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6: Dairy Products

  • Page ID
    92920
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    • 6.1: Introduction to Dairy Products
      Milk and milk products are some of our oldest and best-known natural foods. In baking, milk is used fresh, condensed, powdered, skimmed, or whole. The great bulk, weight, and perishability of fresh milk plus the expense of refrigeration makes it a relatively high-cost ingredient, and for this reason, most modern bakeries use non-fat powdered milk or buttermilk powder.
    • 6.2: Milk
    • 6.3: Milk Products ADD US
    • 6.4: Milk in bread baking
    • 6.5: Yogurt
      Yogurt is a thick or semi-solid food made from pasteurized milk fermented by lactic bacteria. The milk coagulates when a sufficient quantity of lactic acid is produced. Yogurt is a rich, versatile food capable of enhancing the flavor and texture of many recipes. It is prepared sweetened or unsweetened, and is used in baking to make yogurt-flavored cream cakes, desserts, and frozen products.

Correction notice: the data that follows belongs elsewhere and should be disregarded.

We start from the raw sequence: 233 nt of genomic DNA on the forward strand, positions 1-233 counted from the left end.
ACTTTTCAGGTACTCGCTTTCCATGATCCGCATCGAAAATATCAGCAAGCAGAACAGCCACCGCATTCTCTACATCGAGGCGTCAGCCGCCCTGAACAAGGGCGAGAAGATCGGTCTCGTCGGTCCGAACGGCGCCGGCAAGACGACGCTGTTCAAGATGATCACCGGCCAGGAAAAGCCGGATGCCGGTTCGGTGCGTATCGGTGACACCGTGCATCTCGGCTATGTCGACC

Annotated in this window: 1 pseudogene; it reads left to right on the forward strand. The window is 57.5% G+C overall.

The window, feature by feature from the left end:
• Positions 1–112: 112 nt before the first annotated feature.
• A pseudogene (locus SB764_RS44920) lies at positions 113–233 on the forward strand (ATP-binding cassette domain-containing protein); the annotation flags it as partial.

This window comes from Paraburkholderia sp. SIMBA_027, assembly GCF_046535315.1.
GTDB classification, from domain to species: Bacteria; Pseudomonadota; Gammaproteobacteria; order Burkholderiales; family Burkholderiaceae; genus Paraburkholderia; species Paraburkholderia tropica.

• 6.6: Lactose
      Lactose is a "milk sugar" and is a complex sugar. It is available commercially spray-dried and in crystalline form. There are many advantages to using it in various baking applications:
    • 6.7: Cheese
      Cheese is a concentrated dairy product made from fluid milk and is defined as the fresh or matured product obtained by draining the whey after coagulation of casein.

    Thumbnail: A glass of pasteurized cow's milk. (CC BY-SA 3.0; Stefan Kühn),

    Contributors and Attributions

    Sorangel Rodriguez-Velazquez (American University). Chemistry of Cooking by Sorangel Rodriguez-Velazquez is licensed under a Creative Commons Attribution-NonCommercial ShareAlike 4.0 International License, except where otherwise noted


    6: Dairy Products is shared under a CC BY-NC-SA 4.0 license and was authored, remixed, and/or curated by Sorangel Rodriguez-Velazquez via source content that was edited to conform to the style and standards of the LibreTexts platform; a detailed edit history is available upon request.